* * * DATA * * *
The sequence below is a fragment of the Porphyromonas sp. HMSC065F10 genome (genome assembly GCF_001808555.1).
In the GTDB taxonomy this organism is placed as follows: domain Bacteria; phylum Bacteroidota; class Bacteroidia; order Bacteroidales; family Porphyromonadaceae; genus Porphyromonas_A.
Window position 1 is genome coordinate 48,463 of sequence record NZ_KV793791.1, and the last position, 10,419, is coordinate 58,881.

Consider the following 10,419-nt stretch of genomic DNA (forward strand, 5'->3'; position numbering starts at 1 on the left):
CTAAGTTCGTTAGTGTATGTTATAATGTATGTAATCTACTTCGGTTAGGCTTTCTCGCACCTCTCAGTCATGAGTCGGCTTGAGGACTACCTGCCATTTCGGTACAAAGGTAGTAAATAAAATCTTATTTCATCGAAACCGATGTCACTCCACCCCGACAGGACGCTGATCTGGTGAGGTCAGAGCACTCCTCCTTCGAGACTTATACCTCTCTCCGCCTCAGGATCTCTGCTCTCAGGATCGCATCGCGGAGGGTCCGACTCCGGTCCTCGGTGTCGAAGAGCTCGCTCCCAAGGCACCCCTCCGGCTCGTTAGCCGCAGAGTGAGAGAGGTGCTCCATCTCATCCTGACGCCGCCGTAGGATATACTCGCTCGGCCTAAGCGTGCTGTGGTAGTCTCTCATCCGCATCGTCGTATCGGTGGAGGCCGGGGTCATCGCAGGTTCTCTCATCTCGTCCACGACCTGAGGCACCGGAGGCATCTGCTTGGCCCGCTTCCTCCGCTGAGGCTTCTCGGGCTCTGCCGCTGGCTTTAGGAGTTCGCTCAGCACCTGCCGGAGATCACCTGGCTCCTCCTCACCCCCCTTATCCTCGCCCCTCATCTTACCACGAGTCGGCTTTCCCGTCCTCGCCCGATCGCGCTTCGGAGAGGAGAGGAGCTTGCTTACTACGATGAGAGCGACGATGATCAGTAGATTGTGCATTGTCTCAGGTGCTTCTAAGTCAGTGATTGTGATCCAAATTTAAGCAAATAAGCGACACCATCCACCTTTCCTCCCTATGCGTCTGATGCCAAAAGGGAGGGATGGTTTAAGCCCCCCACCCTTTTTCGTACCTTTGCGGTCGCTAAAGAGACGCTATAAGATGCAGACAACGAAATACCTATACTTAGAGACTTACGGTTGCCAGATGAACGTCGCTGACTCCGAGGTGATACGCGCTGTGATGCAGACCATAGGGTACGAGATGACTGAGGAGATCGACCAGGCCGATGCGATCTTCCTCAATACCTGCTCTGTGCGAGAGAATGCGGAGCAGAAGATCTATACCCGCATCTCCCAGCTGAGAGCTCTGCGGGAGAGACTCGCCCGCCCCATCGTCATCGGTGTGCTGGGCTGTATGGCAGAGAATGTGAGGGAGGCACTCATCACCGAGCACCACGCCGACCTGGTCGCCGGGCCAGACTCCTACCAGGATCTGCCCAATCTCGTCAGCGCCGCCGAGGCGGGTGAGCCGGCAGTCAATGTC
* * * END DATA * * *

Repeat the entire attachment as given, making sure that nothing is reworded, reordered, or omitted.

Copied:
The sequence below is a fragment of the Porphyromonas sp. HMSC065F10 genome (genome assembly GCF_001808555.1).
In the GTDB taxonomy this organism is placed as follows: domain Bacteria; phylum Bacteroidota; class Bacteroidia; order Bacteroidales; family Porphyromonadaceae; genus Porphyromonas_A.
Window position 1 is genome coordinate 48,463 of sequence record NZ_KV793791.1, and the last position, 10,419, is coordinate 58,881.

Consider the following 10,419-nt stretch of genomic DNA (forward strand, 5'->3'; position numbering starts at 1 on the left):
CTAAGTTCGTTAGTGTATGTTATAATGTATGTAATCTACTTCGGTTAGGCTTTCTCGCACCTCTCAGTCATGAGTCGGCTTGAGGACTACCTGCCATTTCGGTACAAAGGTAGTAAATAAAATCTTATTTCATCGAAACCGATGTCACTCCACCCCGACAGGACGCTGATCTGGTGAGGTCAGAGCACTCCTCCTTCGAGACTTATACCTCTCTCCGCCTCAGGATCTCTGCTCTCAGGATCGCATCGCGGAGGGTCCGACTCCGGTCCTCGGTGTCGAAGAGCTCGCTCCCAAGGCACCCCTCCGGCTCGTTAGCCGCAGAGTGAGAGAGGTGCTCCATCTCATCCTGACGCCGCCGTAGGATATACTCGCTCGGCCTAAGCGTGCTGTGGTAGTCTCTCATCCGCATCGTCGTATCGGTGGAGGCCGGGGTCATCGCAGGTTCTCTCATCTCGTCCACGACCTGAGGCACCGGAGGCATCTGCTTGGCCCGCTTCCTCCGCTGAGGCTTCTCGGGCTCTGCCGCTGGCTTTAGGAGTTCGCTCAGCACCTGCCGGAGATCACCTGGCTCCTCCTCACCCCCCTTATCCTCGCCCCTCATCTTACCACGAGTCGGCTTTCCCGTCCTCGCCCGATCGCGCTTCGGAGAGGAGAGGAGCTTGCTTACTACGATGAGAGCGACGATGATCAGTAGATTGTGCATTGTCTCAGGTGCTTCTAAGTCAGTGATTGTGATCCAAATTTAAGCAAATAAGCGACACCATCCACCTTTCCTCCCTATGCGTCTGATGCCAAAAGGGAGGGATGGTTTAAGCCCCCCACCCTTTTTCGTACCTTTGCGGTCGCTAAAGAGACGCTATAAGATGCAGACAACGAAATACCTATACTTAGAGACTTACGGTTGCCAGATGAACGTCGCTGACTCCGAGGTGATACGCGCTGTGATGCAGACCATAGGGTACGAGATGACTGAGGAGATCGACCAGGCCGATGCGATCTTCCTCAATACCTGCTCTGTGCGAGAGAATGCGGAGCAGAAGATCTATACCCGCATCTCCCAGCTGAGAGCTCTGCGGGAGAGACTCGCCCGCCCCATCGTCATCGGTGTGCTGGGCTGTATGGCAGAGAATGTGAGGGAGGCACTCATCACCGAGCACCACGCCGACCTGGTCGCCGGGCCAGACTCCTACCAGGATCTGCCCAATCTCGTCAGCGCCGCCGAGGCGGGTGAGCCGGCAGTCAATGTC